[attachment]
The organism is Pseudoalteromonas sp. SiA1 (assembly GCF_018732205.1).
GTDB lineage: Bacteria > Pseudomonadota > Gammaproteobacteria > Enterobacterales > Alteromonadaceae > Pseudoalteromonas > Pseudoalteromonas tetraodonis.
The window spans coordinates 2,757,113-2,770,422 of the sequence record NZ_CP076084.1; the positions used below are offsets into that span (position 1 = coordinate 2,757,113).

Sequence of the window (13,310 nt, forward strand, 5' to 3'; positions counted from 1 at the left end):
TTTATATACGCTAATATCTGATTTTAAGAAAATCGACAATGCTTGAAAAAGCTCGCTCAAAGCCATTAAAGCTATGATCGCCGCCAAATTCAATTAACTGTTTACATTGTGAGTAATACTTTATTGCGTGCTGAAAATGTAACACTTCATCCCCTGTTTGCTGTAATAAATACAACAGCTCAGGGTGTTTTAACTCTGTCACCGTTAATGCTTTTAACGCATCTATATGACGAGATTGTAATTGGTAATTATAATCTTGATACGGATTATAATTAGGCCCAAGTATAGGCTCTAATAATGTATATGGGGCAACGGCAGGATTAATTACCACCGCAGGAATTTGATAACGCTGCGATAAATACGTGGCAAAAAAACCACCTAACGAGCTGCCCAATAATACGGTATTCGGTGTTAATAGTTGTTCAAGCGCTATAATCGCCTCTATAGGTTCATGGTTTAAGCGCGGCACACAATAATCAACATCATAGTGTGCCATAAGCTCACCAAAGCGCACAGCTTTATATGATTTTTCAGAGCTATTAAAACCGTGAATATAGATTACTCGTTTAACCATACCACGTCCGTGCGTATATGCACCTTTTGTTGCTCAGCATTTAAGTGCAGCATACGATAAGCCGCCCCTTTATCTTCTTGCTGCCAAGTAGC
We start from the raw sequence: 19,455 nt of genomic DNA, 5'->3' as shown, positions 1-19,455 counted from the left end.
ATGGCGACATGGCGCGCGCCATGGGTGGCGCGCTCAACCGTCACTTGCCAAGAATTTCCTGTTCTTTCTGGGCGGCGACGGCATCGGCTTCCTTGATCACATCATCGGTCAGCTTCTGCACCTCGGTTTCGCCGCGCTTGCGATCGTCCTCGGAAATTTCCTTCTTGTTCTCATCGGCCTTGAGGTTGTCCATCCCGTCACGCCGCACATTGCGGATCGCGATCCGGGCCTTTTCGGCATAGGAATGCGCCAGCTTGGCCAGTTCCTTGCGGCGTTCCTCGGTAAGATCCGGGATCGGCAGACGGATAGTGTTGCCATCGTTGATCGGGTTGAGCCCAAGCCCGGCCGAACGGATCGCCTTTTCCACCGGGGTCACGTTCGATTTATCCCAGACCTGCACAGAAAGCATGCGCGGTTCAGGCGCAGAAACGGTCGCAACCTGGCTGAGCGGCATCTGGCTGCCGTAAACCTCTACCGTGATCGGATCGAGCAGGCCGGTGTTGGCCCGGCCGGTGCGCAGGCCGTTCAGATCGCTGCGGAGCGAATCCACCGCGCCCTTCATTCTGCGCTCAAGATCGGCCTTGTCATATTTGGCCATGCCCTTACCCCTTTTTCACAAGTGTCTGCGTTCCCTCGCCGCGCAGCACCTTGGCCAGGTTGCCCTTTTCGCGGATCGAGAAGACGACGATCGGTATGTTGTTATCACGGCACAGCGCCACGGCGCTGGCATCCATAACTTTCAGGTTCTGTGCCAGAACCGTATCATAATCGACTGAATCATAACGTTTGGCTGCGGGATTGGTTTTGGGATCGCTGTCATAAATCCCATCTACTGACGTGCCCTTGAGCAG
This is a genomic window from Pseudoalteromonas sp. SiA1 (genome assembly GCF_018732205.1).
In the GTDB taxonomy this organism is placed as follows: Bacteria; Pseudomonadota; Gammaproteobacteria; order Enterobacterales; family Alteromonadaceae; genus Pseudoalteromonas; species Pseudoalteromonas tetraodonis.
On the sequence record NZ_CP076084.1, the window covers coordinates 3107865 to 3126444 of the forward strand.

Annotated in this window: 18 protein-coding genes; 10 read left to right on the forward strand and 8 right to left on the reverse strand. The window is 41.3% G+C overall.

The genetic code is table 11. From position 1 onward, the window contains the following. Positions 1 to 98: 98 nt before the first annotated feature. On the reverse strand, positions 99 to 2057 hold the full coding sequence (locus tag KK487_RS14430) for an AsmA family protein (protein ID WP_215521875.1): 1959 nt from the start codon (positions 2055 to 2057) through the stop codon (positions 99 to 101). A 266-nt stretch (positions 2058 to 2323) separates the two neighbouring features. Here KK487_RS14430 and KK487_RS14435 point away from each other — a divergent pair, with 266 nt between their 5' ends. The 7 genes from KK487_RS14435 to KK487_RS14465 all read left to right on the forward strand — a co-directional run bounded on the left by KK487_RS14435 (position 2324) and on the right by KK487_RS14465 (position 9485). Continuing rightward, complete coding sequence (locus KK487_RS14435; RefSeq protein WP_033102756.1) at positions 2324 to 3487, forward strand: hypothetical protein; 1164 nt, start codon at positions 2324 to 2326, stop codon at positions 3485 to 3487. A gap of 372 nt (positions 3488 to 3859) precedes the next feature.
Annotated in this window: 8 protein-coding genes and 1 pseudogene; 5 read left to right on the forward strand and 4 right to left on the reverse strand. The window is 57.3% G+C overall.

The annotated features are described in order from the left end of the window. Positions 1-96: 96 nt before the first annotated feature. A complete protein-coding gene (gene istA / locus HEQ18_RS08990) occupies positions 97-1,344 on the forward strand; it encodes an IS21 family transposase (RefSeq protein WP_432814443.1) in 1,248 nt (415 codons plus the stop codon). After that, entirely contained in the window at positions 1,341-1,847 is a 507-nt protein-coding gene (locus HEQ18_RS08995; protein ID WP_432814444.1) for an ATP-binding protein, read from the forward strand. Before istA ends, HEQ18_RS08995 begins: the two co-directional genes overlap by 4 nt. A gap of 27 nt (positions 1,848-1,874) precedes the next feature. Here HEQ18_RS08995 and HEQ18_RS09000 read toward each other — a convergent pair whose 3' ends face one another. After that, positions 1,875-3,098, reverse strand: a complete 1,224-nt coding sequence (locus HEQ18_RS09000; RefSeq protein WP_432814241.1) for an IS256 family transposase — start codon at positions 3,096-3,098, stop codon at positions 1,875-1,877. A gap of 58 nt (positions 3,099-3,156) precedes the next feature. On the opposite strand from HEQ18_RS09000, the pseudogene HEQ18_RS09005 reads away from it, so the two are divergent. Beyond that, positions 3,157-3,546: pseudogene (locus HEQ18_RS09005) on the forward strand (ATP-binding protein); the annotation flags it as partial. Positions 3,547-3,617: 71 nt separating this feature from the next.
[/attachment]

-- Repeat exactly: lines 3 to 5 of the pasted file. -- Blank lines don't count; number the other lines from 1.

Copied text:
The window spans coordinates 2,757,113-2,770,422 of the sequence record NZ_CP076084.1; the positions used below are offsets into that span (position 1 = coordinate 2,757,113).

Sequence of the window (13,310 nt, forward strand, 5' to 3'; positions counted from 1 at the left end):
TTTATATACGCTAATATCTGATTTTAAGAAAATCGACAATGCTTGAAAAAGCTCGCTCAAAGCCATTAAAGCTATGATCGCCGCCAAATTCAATTAACTGTTTACATTGTGAGTAATACTTTATTGCGTGCTGAAAATGTAACACTTCATCCCCTGTTTGCTGTAATAAATACAACAGCTCAGGGTGTTTTAACTCTGTCACCGTTAATGCTTTTAACGCATCTATATGACGAGATTGTAATTGGTAATTATAATCTTGATACGGATTATAATTAGGCCCAAGTATAGGCTCTAATAATGTATATGGGGCAACGGCAGGATTAATTACCACCGCAGGAATTTGATAACGCTGCGATAAATACGTGGCAAAAAAACCACCTAACGAGCTGCCCAATAATACGGTATTCGGTGTTAATAGTTGTTCAAGCGCTATAATCGCCTCTATAGGTTCATGGTTTAAGCGCGGCACACAATAATCAACATCATAGTGTGCCATAAGCTCACCAAAGCGCACAGCTTTATATGATTTTTCAGAGCTATTAAAACCGTGAATATAGATTACTCGTTTAACCATACCACGTCCGTGCGTATATGCACCTTTTGTTGCTCAGCATTTAAGTGCAGCATACGATAAGCCGCCCCTTTATCTTCTTGCTGCCAAGTAGC